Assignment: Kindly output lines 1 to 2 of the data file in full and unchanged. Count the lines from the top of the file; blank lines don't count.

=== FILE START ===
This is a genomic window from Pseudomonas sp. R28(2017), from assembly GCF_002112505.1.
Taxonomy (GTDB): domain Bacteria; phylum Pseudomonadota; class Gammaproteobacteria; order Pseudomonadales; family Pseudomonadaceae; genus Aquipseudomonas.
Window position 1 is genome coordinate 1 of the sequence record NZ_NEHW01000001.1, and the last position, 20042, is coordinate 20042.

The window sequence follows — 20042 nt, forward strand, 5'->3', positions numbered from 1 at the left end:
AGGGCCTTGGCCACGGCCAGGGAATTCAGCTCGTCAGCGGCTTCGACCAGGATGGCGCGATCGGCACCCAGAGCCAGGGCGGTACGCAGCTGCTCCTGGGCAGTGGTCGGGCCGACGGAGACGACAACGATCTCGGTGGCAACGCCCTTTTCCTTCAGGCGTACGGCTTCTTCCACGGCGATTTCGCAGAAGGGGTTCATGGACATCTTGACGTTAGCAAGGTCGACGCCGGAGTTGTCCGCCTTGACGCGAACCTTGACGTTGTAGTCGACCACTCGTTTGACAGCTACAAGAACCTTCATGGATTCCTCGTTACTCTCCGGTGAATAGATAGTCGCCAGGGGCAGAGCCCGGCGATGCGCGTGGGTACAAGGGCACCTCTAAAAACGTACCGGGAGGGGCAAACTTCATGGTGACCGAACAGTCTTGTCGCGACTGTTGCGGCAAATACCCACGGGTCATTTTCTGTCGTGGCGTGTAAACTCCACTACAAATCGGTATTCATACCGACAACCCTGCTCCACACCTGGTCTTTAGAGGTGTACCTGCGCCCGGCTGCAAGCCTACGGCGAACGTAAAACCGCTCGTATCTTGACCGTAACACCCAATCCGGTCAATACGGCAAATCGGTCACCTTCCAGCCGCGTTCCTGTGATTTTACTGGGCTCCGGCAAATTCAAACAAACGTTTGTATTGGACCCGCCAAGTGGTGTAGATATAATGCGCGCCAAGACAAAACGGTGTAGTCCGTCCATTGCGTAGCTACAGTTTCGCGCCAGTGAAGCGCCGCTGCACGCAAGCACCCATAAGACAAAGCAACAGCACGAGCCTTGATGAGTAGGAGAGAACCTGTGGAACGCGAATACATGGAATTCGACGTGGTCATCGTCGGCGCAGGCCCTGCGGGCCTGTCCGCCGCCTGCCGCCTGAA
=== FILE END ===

This is a genomic window from Pseudomonas sp. R28(2017), from assembly GCF_002112505.1.
Taxonomy (GTDB): domain Bacteria; phylum Pseudomonadota; class Gammaproteobacteria; order Pseudomonadales; family Pseudomonadaceae; genus Aquipseudomonas.